By Daniel Hunter

The Mayor of London, Boris Johnson has unveiled ambitious plans to drive up standards in education, including securing new sites for more free schools to be set up in the capital, the establishment of a new fund to boost excellence in teaching, and the creation of a new London Curriculum aimed at inspiring young Londoners to develop deeper learning in their fields of study.

With uncertainty about the economy continuing and increasing international competition for jobs and investment, the Mayor is committed to ensuring young Londoners preparing for work or higher education are equipped with the knowledge and skills they need to compete with the most talented people from around the world and contribute to our future prosperity.

As London's population grows, there is increasing pressure on school places — 90,000 more are needed by 2016. At the same time there is rising demand for youngsters to develop skills in science, technology, engineering and maths (STEM), as well as modern foreign languages.

The Mayor's plans include:

- Setting up a unit called New Schools for London, to identify new sites for free school groups. Working closely with the boroughs and Department for Education, the Mayor wants to be able to utilise land and some of the property portfolio owned by the Greater London Authority.

- The establishment of a new London Schools Excellence Fund, to promote teaching excellence and help tackle underperformance, particularly in literacy and numeracy, science, technology, engineering and maths. The DfE has said it will support this Fund in principle, subject to further detailed discussion about design and objectives.

- A London Curriculum for lower-secondary schoolchildren, using the city itself as an educational tool, through its rich history, role on the national and international stage and its unparalleled cultural assets, to the benefit of all young Londoners.

- The creation of the Gold Club, an annual scheme to identify and celebrate schools that are achieving greatest success, including amongst the most disadvantaged pupils, and share their practice more widely.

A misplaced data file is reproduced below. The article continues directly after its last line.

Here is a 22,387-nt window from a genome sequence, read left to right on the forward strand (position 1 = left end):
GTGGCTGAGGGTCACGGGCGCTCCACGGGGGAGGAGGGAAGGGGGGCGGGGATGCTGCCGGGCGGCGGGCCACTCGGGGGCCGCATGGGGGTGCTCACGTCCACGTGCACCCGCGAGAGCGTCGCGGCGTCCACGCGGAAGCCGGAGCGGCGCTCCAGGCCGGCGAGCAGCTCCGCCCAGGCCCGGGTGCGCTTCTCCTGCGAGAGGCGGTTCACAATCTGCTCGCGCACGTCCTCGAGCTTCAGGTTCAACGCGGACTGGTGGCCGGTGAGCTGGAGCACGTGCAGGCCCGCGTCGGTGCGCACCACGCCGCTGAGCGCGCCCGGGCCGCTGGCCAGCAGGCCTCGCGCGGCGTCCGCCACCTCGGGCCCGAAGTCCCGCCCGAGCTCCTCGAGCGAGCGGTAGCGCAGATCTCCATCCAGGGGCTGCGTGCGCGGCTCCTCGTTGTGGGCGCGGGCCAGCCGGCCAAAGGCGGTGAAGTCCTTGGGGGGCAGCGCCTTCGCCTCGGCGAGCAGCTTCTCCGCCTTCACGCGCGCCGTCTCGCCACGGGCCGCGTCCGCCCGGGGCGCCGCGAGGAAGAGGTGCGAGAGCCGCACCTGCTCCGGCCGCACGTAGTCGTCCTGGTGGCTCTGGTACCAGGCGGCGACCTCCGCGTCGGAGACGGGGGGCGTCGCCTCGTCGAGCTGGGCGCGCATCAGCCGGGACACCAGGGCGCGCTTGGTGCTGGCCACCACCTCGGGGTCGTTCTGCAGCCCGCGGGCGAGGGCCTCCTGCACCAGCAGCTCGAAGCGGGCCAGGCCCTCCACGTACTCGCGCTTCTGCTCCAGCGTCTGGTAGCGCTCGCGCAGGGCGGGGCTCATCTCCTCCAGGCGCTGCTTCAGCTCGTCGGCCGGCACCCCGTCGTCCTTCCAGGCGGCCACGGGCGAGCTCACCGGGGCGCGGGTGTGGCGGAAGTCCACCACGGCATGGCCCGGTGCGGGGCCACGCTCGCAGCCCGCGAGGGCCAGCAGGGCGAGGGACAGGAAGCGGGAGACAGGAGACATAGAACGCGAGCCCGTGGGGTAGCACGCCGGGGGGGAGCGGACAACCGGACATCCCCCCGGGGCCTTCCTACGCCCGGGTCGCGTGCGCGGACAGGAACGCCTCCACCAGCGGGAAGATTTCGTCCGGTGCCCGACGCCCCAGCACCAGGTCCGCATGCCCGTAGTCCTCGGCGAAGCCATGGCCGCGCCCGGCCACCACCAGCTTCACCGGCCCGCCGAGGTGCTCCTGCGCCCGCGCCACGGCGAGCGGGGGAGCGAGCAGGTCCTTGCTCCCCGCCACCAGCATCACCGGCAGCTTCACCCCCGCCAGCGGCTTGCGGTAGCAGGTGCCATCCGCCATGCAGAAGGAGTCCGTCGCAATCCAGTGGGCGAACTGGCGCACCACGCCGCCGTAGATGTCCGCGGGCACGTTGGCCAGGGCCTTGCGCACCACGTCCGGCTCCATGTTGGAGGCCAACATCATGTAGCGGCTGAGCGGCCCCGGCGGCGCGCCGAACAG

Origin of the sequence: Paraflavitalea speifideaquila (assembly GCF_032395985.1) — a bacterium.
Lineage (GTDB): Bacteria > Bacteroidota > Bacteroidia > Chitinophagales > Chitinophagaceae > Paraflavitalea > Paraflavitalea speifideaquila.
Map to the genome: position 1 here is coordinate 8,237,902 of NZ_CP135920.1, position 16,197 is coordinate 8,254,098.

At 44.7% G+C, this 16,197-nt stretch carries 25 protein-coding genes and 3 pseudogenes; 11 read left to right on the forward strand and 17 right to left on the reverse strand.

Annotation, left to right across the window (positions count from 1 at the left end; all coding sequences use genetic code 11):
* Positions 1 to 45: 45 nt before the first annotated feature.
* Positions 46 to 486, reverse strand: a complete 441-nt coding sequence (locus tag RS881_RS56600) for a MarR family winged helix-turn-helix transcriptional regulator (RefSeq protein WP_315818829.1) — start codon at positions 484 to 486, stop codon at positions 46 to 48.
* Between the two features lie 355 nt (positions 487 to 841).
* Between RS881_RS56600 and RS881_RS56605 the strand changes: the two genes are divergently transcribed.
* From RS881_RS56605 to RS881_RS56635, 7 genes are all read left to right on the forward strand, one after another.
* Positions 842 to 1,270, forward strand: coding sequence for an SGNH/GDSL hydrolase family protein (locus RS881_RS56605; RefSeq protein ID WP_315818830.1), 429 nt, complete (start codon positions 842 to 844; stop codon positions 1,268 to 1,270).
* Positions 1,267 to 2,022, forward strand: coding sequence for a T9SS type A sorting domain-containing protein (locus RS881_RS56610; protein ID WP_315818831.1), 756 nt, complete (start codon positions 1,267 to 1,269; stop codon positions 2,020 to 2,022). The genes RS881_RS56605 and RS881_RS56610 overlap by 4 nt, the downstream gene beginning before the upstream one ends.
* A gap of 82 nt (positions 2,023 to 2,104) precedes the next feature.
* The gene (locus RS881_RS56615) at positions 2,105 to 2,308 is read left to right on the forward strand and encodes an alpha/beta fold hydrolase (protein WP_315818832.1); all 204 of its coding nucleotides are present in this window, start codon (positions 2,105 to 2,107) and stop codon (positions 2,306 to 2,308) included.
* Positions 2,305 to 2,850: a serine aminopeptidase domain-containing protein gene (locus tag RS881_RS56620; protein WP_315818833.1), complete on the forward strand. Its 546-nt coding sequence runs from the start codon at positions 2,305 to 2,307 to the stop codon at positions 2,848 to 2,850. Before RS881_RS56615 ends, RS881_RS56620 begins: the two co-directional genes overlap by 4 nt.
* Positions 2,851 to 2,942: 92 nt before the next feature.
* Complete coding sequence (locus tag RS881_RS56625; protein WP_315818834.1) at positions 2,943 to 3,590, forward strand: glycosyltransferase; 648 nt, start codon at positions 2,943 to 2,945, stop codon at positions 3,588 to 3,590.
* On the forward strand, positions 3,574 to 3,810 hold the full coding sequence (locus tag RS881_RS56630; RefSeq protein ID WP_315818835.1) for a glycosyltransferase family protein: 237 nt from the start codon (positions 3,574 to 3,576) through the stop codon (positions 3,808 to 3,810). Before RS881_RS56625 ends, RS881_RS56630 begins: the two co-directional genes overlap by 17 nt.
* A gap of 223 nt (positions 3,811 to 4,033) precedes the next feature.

"Every single London child deserves a good education. Though many schools and teachers are doing a sterling job, it is a tragedy that so many of our youngsters are leaving school without the skills they need to get on in life," the Mayor of London Boris Johnson said.

"With 90,000 more high quality school places needed by 2016 and employers and universities demanding high calibre people with the relevant abilities and qualifications to compete at a global level, we need cutting edge ideas to make London a world leader in education by 2020.

"I want our youngsters to aspire to the highest echelons and be inspired to be the best they can be. That's why I will use the resources available to us to enable more free schools to be built across the capital. We should also maximise the potential of London's cultural and historical assets to strengthen the curriculum in our schools.

"I'm also working with the DfE and the private sector to establish a new London Schools Excellence Fund to boost the teaching of literacy and numeracy, as well as STEM subjects and foreign languages, and prepare our schoolchildren so they are better able to compete with global talent for university places and for the high skill jobs being created by the London economy."

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